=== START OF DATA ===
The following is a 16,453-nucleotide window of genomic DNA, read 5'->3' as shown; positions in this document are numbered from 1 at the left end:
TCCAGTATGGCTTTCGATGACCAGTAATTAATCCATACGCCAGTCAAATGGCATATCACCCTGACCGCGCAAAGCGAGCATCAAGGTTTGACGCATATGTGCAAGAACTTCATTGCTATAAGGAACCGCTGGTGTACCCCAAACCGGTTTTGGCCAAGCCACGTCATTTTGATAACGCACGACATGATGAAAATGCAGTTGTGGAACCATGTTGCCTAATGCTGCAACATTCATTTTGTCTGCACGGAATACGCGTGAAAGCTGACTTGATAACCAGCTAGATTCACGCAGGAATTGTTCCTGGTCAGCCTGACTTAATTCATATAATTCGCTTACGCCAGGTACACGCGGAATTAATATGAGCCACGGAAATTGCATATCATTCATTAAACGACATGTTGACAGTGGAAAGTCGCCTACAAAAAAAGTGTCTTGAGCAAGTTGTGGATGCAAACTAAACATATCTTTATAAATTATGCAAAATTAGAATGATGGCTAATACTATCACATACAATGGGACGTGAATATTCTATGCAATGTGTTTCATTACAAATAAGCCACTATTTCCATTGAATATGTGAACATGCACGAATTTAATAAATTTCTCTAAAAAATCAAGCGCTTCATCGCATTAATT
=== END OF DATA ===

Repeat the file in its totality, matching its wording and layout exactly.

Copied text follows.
The following is a 16,453-nucleotide window of genomic DNA, read 5'->3' as shown; positions in this document are numbered from 1 at the left end:
TCCAGTATGGCTTTCGATGACCAGTAATTAATCCATACGCCAGTCAAATGGCATATCACCCTGACCGCGCAAAGCGAGCATCAAGGTTTGACGCATATGTGCAAGAACTTCATTGCTATAAGGAACCGCTGGTGTACCCCAAACCGGTTTTGGCCAAGCCACGTCATTTTGATAACGCACGACATGATGAAAATGCAGTTGTGGAACCATGTTGCCTAATGCTGCAACATTCATTTTGTCTGCACGGAATACGCGTGAAAGCTGACTTGATAACCAGCTAGATTCACGCAGGAATTGTTCCTGGTCAGCCTGACTTAATTCATATAATTCGCTTACGCCAGGTACACGCGGAATTAATATGAGCCACGGAAATTGCATATCATTCATTAAACGACATGTTGACAGTGGAAAGTCGCCTACAAAAAAAGTGTCTTGAGCAAGTTGTGGATGCAAACTAAACATATCTTTATAAATTATGCAAAATTAGAATGATGGCTAATACTATCACATACAATGGGACGTGAATATTCTATGCAATGTGTTTCATTACAAATAAGCCACTATTTCCATTGAATATGTGAACATGCACGAATTTAATAAATTTCTCTAAAAAATCAAGCGCTTCATCGCATTAATT